We cannot achieve a functional social system without building strong and autonomous federating units with less power at the centre. Some of the obnoxious contents of our present Constitution are largely responsible for the chaotic and tense situations we have in the country today. The amendment of the 1999 Constitution and Electoral Act 2006 has not produced the desired result because our lawmakers and some other interested persons have vowed not to make it work. In fact, constitution amendment can work only when those in leadership positions behave responsibly and selflessly. Everybody at present seems to be interested more in second term rather than work for the good of the majority of the people.
This is why we will initiate a true and people-oriented constitution-making that will set the tone for the development and growth of our dear country. The current constitution, which was a making of the military, does not meet the yearning and aspiration of the majority of Nigerians. Indeed, no meaningful development will take place until we have put in place a standard and generally acceptable federal constitution. And to attain this noble objective requires courage, tact and diplomacy. And we are ready to dish it out at the right time, because our government will be dictated by the wishes of the people in line with the vision of our forbears.
As we work on the emergence of a new constitution, we will also be engaging in a national campaign to reorient our people. It is not enough to pontificate on the evils of corruption without commensurate measures to entrench morality and the fear of God in our people. Corruption stems from a morbid and debased mind, including those angrily fighting for justice and fairness. Injustice can breed disenchantment and restiveness as we have in the Niger Delta Region. By fairly distributing our national wealth we will be laying a solid foundation for the survival of our nascent democracy.
Our national life at present has no space for justice and fair play. It is a winner-takes-it-all system in which the poor and oppressed have no say. Even some of those that engage in militancy and other crimes against the nation do so out of frustration. This is where the fight to entrench equality and transparency will take the front burner.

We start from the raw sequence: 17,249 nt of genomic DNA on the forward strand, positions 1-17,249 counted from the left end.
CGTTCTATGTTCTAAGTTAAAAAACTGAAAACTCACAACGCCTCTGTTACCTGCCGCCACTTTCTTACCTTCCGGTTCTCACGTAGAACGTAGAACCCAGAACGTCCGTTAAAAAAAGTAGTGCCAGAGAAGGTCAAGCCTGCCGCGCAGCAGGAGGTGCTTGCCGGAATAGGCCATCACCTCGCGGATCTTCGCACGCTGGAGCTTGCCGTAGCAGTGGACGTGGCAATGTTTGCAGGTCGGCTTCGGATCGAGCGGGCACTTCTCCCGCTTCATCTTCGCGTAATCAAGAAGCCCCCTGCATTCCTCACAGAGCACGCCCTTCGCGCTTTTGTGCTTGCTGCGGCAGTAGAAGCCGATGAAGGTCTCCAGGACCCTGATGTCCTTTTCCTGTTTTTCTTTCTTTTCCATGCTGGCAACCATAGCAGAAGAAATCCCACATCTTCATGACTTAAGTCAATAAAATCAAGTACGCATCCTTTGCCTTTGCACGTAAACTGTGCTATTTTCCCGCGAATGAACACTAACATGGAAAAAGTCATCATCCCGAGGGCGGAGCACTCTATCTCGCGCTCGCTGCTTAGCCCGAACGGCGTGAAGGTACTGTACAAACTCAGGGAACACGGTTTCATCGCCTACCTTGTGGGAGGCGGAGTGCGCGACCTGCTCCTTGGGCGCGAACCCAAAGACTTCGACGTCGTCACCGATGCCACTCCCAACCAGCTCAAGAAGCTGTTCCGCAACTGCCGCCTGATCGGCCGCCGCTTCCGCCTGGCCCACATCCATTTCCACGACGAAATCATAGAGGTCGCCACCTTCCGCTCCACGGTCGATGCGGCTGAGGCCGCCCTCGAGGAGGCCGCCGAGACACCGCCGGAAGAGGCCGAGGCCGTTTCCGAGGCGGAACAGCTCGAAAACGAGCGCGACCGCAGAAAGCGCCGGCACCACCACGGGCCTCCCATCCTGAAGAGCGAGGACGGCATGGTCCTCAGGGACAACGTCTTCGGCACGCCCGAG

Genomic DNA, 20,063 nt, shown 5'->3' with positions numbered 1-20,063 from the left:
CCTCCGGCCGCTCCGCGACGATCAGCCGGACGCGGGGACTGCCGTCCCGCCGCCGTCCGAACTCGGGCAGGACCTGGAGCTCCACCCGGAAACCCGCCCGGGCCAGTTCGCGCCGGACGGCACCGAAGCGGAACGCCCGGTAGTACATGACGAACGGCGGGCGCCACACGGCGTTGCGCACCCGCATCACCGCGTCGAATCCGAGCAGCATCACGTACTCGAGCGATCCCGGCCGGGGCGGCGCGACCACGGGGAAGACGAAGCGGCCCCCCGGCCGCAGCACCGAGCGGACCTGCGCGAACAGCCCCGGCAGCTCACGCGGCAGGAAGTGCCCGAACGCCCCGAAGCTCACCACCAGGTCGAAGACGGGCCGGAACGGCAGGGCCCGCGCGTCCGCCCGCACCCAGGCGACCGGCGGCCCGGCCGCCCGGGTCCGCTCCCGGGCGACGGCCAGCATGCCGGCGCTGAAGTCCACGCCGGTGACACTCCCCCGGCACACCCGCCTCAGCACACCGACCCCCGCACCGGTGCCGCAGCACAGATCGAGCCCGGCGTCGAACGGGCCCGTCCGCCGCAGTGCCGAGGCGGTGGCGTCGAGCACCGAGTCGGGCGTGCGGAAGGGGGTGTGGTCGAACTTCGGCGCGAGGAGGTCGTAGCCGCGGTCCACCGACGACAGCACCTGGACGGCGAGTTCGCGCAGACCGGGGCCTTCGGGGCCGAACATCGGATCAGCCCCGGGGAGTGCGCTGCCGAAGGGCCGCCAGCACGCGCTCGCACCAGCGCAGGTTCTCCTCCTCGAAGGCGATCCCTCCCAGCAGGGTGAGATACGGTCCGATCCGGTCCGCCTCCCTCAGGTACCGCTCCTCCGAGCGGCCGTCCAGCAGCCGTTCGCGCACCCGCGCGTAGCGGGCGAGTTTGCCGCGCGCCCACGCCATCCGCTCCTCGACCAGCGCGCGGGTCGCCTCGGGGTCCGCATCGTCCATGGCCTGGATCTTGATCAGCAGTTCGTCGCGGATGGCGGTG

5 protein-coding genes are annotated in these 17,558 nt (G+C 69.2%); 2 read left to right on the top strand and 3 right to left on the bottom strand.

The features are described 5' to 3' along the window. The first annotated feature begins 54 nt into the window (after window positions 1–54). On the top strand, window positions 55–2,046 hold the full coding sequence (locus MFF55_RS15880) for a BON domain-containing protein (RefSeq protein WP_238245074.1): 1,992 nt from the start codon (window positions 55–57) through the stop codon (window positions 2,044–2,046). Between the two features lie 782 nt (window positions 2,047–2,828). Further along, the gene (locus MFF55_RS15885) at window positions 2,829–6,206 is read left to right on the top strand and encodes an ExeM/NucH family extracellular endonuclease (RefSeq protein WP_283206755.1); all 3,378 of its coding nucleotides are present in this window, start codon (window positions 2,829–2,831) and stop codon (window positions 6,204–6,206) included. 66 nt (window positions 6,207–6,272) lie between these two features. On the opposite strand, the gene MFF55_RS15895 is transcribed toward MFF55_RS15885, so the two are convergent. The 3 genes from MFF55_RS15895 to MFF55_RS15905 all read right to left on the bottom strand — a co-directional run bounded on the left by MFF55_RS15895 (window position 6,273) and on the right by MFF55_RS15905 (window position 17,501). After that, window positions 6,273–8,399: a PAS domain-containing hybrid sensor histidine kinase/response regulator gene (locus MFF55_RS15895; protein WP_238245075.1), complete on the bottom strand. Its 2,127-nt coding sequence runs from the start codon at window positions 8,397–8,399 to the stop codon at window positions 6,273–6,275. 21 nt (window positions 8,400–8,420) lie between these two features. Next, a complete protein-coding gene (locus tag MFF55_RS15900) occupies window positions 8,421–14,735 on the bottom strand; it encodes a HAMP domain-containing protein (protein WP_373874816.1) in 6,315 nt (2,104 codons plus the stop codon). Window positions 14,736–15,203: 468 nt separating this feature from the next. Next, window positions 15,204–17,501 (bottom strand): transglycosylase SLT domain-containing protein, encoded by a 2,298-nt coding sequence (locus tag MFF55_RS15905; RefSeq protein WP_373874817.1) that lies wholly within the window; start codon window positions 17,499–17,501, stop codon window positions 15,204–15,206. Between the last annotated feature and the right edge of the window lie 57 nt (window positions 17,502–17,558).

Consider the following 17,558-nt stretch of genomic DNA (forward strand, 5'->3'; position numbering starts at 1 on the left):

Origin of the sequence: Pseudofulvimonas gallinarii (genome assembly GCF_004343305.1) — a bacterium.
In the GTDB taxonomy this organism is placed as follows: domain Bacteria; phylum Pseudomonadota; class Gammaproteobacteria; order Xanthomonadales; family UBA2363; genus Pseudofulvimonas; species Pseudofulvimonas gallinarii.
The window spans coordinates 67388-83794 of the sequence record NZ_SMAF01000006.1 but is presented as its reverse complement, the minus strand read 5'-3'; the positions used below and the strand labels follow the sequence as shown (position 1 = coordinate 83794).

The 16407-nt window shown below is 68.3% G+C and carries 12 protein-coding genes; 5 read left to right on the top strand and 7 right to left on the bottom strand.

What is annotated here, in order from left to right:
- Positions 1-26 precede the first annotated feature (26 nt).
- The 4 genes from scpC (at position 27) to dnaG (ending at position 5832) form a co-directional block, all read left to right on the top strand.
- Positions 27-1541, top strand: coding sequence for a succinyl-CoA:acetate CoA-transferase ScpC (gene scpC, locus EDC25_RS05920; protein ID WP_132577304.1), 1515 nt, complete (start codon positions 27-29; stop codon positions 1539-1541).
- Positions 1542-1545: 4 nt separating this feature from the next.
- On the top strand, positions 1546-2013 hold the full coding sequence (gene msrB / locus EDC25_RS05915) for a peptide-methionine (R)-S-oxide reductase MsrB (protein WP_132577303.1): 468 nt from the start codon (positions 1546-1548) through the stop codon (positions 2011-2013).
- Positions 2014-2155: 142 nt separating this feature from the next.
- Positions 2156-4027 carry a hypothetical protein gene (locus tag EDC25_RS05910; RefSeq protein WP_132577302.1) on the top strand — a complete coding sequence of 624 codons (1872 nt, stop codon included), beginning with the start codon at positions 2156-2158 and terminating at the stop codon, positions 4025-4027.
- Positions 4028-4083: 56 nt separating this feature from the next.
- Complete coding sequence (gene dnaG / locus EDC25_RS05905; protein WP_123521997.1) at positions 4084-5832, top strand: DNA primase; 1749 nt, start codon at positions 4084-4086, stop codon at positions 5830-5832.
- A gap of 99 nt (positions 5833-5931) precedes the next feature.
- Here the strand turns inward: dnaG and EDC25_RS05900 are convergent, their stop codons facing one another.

I believe strongly that if the emphasis shifts from distribution of national wealth to wealth-creation our nation will be better for it. What is happening at present is that almost every Nigerian is interested in only what he will get from Nigeria and thinks less about what he will give to Nigeria.
This attitude is at the root of our national malaise, where might is right. Our administration will de-emphasize the current dependence on oil and channel our resources to other aspects of the national economy. We have sufficient resources apart from oil that will boost the national economy and reposition our country in the comity of nations. Emphasis will shift to agriculture and manufacturing, as was the case before and immediately after independence. The groundnut pyramids in the North, cocoa in the West, palm oil and cashew nuts in the East and rubber in the Midwest will return. The idea of concentrating on importation of goods to the detriment of the agricultural and manufacturing sectors has remained at the centre of the downturn in our economy. No nation can survive when all that it does is consume without producing. It is pitiable that only less than five percent of manufacturing firms are still engaged in business. Many of them had either folded up or relocated to neighbouring countries due to the inclement business climate in Nigeria. We will change all that within the first year in office and lay a solid foundation for industrialisation.